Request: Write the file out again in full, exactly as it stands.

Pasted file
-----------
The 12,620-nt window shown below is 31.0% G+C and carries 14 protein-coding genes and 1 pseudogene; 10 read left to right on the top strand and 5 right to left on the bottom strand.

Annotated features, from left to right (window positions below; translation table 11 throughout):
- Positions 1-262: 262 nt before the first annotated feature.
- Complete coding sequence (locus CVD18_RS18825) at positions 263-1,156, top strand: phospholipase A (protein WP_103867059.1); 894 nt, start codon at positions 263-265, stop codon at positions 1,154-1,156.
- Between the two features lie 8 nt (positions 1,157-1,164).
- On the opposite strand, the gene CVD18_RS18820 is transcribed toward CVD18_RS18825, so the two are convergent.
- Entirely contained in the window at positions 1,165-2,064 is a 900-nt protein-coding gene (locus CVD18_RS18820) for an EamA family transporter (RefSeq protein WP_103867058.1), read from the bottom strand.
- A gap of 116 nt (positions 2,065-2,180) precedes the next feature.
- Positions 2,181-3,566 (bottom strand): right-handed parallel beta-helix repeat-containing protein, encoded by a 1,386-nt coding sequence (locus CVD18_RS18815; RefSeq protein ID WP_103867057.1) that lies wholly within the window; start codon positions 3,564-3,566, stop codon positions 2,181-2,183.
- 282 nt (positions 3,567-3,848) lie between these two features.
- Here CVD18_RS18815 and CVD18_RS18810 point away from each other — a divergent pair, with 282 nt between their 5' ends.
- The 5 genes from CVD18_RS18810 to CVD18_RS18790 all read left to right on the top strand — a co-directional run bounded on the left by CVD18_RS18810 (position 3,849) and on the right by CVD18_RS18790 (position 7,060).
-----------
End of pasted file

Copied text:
The 12,620-nt window shown below is 31.0% G+C and carries 14 protein-coding genes and 1 pseudogene; 10 read left to right on the top strand and 5 right to left on the bottom strand.

Annotated features, from left to right (window positions below; translation table 11 throughout):
- Positions 1-262: 262 nt before the first annotated feature.
- Complete coding sequence (locus CVD18_RS18825) at positions 263-1,156, top strand: phospholipase A (protein WP_103867059.1); 894 nt, start codon at positions 263-265, stop codon at positions 1,154-1,156.
- Between the two features lie 8 nt (positions 1,157-1,164).
- On the opposite strand, the gene CVD18_RS18820 is transcribed toward CVD18_RS18825, so the two are convergent.
- Entirely contained in the window at positions 1,165-2,064 is a 900-nt protein-coding gene (locus CVD18_RS18820) for an EamA family transporter (RefSeq protein WP_103867058.1), read from the bottom strand.
- A gap of 116 nt (positions 2,065-2,180) precedes the next feature.
- Positions 2,181-3,566 (bottom strand): right-handed parallel beta-helix repeat-containing protein, encoded by a 1,386-nt coding sequence (locus CVD18_RS18815; RefSeq protein ID WP_103867057.1) that lies wholly within the window; start codon positions 3,564-3,566, stop codon positions 2,181-2,183.
- 282 nt (positions 3,567-3,848) lie between these two features.
- Here CVD18_RS18815 and CVD18_RS18810 point away from each other — a divergent pair, with 282 nt between their 5' ends.
- The 5 genes from CVD18_RS18810 to CVD18_RS18790 all read left to right on the top strand — a co-directional run bounded on the left by CVD18_RS18810 (position 3,849) and on the right by CVD18_RS18790 (position 7,060).